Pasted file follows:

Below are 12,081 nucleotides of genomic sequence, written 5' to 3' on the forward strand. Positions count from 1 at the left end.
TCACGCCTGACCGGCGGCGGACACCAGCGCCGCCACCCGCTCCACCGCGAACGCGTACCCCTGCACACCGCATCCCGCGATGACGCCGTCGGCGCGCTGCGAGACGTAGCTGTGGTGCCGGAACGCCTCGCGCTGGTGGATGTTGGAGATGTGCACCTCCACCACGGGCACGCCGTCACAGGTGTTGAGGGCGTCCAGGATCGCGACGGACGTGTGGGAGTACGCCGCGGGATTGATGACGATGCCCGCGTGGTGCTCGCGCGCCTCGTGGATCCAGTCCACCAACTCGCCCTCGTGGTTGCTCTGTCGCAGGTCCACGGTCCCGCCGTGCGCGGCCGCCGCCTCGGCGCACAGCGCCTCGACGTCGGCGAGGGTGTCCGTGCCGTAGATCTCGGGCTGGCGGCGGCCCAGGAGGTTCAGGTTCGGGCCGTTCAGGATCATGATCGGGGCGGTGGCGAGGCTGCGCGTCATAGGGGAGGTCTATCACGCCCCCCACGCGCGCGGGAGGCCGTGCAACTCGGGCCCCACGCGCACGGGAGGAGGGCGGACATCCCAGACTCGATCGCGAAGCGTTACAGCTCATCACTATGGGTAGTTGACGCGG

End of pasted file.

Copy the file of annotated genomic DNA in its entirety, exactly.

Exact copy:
Below are 12,081 nucleotides of genomic sequence, written 5' to 3' on the forward strand. Positions count from 1 at the left end.
TCACGCCTGACCGGCGGCGGACACCAGCGCCGCCACCCGCTCCACCGCGAACGCGTACCCCTGCACACCGCATCCCGCGATGACGCCGTCGGCGCGCTGCGAGACGTAGCTGTGGTGCCGGAACGCCTCGCGCTGGTGGATGTTGGAGATGTGCACCTCCACCACGGGCACGCCGTCACAGGTGTTGAGGGCGTCCAGGATCGCGACGGACGTGTGGGAGTACGCCGCGGGATTGATGACGATGCCCGCGTGGTGCTCGCGCGCCTCGTGGATCCAGTCCACCAACTCGCCCTCGTGGTTGCTCTGTCGCAGGTCCACGGTCCCGCCGTGCGCGGCCGCCGCCTCGGCGCACAGCGCCTCGACGTCGGCGAGGGTGTCCGTGCCGTAGATCTCGGGCTGGCGGCGGCCCAGGAGGTTCAGGTTCGGGCCGTTCAGGATCATGATCGGGGCGGTGGCGAGGCTGCGCGTCATAGGGGAGGTCTATCACGCCCCCCACGCGCGCGGGAGGCCGTGCAACTCGGGCCCCACGCGCACGGGAGGAGGGCGGACATCCCAGACTCGATCGCGAAGCGTTACAGCTCATCACTATGGGTAGTTGACGCGG